public void setNumberOfRooms(int numberOfRooms) {
            this.numberOfRooms = numberOfRooms;
        }
    }
    
    class Office extends Building {        
        
        @Override
        public String toString() {
            return ("office");
        }
    }
    
    public class Main {
        
        
        public static void main(String[] args) {
            
            // List of buildings
            List<Building> buildings = new ArrayList();
            buildings.add(new Building());
            buildings.add(new Building());
            printBuildings(buildings);
            
            // List of offices
            List<Office> offices = new ArrayList();
            offices.add(new Office());
            offices.add(new Office());
            printBuildings(offices);
    
            // List of houses
            List<House> houses = new ArrayList();
            houses.add(new House());
            houses.add(new House());
            printBuildings(houses);
            
            addHouseToList(houses);
            addHouseToList(buildings);        
            
        }
    
        static void printBuildings(List<? extends Building> buildings) {
            for(int i = 0; i < buildings.size(); i++) {
                System.out.println(buildings.get(i).toString() + " " + (i + 1));
            }
            System.out.println();
        }
        
        static void addHouseToList(List<? super House> buildings) {
            buildings.add(new House());
            System.out.println();
        }
    }
    

    If you are unsure about when to use extends and when to use super with wildcards, you can think about invariables and outvariables. In the printBuildings method, I am passing in a list which provides data which I use inside the method, so this in an invariable. With invariables, it makes sense to use extends. In the addHouseToList method, I am using the method to give additional data by adding to the list. So this is an outvariable. And in this case it makes sense to use super.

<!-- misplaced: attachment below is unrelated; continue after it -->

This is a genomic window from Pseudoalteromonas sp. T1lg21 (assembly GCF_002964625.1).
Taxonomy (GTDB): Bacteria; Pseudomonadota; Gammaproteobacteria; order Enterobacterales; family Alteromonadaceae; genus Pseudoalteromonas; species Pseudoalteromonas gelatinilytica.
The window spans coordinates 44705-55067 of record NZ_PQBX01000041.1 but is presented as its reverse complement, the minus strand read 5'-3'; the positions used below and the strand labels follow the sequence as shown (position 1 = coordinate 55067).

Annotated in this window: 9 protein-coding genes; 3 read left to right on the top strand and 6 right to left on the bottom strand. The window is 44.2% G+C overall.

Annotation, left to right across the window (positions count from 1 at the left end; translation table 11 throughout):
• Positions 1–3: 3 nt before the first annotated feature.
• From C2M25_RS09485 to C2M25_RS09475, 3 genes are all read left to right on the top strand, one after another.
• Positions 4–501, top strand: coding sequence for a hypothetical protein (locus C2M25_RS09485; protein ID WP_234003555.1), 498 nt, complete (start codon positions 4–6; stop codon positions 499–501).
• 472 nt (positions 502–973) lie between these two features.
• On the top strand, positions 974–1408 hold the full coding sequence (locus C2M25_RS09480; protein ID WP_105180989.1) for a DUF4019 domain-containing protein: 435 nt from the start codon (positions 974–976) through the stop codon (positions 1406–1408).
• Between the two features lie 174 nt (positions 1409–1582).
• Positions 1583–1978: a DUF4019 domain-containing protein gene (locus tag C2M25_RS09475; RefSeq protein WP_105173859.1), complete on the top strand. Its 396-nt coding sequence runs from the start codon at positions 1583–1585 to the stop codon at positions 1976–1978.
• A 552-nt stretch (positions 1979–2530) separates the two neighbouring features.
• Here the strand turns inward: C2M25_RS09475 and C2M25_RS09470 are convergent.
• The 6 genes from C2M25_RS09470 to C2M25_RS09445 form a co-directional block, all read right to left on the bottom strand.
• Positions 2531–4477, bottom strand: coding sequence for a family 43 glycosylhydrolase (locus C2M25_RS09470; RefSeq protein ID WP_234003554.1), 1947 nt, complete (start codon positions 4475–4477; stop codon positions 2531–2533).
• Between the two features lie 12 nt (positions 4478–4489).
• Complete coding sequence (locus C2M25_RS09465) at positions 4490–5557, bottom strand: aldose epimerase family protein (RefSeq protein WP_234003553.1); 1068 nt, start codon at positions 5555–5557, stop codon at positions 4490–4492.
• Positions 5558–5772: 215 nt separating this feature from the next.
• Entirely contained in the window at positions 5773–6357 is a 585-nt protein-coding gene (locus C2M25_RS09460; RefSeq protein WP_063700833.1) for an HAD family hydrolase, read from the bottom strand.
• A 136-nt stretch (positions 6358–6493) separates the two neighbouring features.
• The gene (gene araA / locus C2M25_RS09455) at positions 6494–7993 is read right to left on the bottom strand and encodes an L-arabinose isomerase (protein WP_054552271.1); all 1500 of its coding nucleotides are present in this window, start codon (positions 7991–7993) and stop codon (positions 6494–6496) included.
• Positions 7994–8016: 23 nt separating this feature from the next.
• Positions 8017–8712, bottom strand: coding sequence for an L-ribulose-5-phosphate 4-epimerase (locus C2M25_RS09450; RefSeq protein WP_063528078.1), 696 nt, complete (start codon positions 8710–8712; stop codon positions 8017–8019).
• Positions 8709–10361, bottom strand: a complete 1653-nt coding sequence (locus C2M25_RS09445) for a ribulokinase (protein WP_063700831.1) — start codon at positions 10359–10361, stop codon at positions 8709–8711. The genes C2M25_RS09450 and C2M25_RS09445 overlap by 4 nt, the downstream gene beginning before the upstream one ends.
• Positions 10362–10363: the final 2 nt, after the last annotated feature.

Also note that it is generally a bad idea to use wildcards as return types for a method.

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  • Java Generics and Collections
  • 仿制药 “ Understanding Java 8 Generics”视频课程的源代码
  • JavaCollections和Generics
  • generics:通用方法-源码

    2021-05-23 09:42:41
    generics旨在通过提供一组可以导入的泛型方法来帮助程序包作者减少依赖性。 例如,如果包作者希望为其对象包括一个tidy方法,则他们必须导入broom包才能这样做。 这会起作用,但可能会增加安装和/或测试软件包所需...
  • 泛型generics.zip

    2020-05-05 16:06:58
    泛型(Generics)是JDK5引入的一种参数化类型特性。它提供了编译时类型安全检测机制。其本质是参数类型,所操控的数据类型被指定为一个参数。泛型不存在于JVM虚拟机。泛型学习、泛型限定类型、泛型通配符、泛型继承。...
  • Swift Generics

    2018-06-22 08:09:51
    Swift Generics 首先来思考一下下面的一个例子: struct Buffer { var count: Int subscript(at: Int) -&gt; Int { get { return 1 } } } 复制代码 我们实例完一个Buffer对象,然后呢,就可以通过...
  • Java Generics Tutorial

    2012-01-20 01:00:37
    Java 的 Generics 简介。入门资料!
  • Adopt lightweight generics

    2021-01-10 05:49:32
    <div><p>Added lightweight generics annotations to collection-typed method and protocol signatures to streamline usage of these members in Swift. I forgot to take care of this as part of #1578. Again, ...
  • CSharp.10.Generics-源码

    2021-04-01 06:54:57
    CSharp.10.Generics
  • Ukeoppgaver_generics_collections
  • Generics Types 泛型学习笔记.pdf
  • Java 泛型 Generics

    2017-12-01 16:46:54
    Java 泛型 Generics
  • Generics in Java

    2019-12-05 13:32:04
    The Java Generics programming is introduced in J2SE 5 to deal with type-safe objects. It makes the code stable by detecting the bugs at compile time. 一、Advantages of Generics: Code Reuse We can ...